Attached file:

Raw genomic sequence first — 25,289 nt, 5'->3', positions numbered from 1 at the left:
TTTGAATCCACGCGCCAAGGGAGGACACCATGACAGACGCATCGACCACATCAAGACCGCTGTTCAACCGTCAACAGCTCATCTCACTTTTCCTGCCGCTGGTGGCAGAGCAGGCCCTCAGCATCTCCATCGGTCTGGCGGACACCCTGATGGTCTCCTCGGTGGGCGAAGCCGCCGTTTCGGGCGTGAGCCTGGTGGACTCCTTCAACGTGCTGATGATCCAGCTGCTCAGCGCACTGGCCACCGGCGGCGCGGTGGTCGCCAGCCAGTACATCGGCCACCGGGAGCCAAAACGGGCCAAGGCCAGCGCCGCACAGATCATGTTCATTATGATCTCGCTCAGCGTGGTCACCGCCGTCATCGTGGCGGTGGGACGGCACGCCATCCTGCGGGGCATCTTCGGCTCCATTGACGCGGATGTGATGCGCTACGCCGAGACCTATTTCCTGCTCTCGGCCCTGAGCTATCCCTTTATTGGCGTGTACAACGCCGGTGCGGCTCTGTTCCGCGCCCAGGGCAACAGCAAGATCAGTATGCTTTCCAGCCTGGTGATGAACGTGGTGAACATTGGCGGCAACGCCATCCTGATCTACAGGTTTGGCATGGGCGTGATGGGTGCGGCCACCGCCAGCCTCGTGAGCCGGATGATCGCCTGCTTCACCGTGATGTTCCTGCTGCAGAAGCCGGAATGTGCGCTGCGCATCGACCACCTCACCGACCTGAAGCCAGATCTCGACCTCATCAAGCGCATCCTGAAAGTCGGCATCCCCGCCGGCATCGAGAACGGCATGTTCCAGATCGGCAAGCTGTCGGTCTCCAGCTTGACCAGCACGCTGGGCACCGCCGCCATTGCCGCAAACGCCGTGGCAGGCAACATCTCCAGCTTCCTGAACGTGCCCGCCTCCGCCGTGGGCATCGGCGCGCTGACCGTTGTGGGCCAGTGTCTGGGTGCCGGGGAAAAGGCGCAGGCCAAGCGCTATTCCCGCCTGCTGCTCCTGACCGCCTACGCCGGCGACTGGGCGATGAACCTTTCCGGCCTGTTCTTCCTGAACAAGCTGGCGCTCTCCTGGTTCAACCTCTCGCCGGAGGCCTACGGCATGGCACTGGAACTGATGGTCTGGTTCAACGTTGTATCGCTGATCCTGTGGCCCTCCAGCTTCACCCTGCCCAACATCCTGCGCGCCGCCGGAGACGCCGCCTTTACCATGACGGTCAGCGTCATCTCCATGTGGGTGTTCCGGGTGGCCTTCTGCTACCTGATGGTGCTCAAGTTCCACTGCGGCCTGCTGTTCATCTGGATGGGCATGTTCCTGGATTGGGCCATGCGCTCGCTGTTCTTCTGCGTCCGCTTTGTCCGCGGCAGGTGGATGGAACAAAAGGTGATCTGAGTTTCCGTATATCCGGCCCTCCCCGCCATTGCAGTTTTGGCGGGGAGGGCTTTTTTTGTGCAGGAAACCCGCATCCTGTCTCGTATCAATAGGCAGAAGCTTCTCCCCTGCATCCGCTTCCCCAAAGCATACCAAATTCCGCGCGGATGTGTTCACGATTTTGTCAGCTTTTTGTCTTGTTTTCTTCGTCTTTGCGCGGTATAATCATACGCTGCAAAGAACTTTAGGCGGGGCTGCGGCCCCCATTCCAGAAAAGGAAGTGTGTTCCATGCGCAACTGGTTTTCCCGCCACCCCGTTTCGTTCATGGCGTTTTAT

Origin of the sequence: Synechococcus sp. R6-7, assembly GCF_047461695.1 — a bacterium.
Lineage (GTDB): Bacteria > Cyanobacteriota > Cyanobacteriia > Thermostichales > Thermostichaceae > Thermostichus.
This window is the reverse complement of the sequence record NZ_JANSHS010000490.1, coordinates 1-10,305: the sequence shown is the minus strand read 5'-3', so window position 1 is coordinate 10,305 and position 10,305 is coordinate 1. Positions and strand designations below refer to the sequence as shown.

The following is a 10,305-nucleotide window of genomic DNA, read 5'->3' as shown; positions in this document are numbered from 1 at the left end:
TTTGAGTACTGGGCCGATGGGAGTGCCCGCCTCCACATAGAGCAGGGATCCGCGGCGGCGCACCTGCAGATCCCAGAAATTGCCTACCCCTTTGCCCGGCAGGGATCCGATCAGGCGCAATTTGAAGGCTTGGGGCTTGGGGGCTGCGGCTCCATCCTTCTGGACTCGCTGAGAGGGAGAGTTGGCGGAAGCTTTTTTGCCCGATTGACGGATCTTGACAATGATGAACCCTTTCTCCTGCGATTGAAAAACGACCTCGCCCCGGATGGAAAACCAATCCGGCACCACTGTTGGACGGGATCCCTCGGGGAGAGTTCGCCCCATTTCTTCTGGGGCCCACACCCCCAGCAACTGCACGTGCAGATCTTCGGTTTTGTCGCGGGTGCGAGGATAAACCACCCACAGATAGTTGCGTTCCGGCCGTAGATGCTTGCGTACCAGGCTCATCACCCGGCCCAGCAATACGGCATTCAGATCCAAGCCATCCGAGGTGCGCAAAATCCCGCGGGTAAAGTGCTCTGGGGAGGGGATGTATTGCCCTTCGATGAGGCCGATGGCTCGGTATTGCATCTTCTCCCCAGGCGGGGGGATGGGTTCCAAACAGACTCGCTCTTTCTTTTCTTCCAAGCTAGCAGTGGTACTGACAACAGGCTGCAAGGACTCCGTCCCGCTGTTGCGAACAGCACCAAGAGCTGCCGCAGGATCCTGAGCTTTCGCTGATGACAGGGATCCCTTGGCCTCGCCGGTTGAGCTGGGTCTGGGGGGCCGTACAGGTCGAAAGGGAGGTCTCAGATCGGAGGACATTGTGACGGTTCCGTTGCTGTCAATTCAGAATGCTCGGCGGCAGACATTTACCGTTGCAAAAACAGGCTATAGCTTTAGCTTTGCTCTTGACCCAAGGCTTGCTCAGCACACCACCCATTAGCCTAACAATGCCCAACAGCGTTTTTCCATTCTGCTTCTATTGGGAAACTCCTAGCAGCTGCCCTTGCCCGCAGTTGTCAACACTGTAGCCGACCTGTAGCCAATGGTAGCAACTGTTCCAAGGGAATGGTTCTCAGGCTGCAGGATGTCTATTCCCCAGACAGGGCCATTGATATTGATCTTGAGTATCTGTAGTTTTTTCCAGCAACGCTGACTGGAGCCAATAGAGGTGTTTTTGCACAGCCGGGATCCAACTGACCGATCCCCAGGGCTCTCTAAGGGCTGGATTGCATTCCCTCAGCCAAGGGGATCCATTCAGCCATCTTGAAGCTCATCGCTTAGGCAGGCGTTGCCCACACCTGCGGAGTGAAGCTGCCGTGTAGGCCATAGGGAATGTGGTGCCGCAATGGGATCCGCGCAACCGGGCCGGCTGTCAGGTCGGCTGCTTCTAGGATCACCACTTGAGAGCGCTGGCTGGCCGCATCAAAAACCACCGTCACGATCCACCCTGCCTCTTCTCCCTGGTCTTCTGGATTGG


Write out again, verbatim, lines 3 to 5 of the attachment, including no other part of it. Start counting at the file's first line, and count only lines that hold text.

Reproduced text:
Origin of the sequence: Synechococcus sp. R6-7, assembly GCF_047461695.1 — a bacterium.
Lineage (GTDB): Bacteria > Cyanobacteriota > Cyanobacteriia > Thermostichales > Thermostichaceae > Thermostichus.
This window is the reverse complement of the sequence record NZ_JANSHS010000490.1, coordinates 1-10,305: the sequence shown is the minus strand read 5'-3', so window position 1 is coordinate 10,305 and position 10,305 is coordinate 1. Positions and strand designations below refer to the sequence as shown.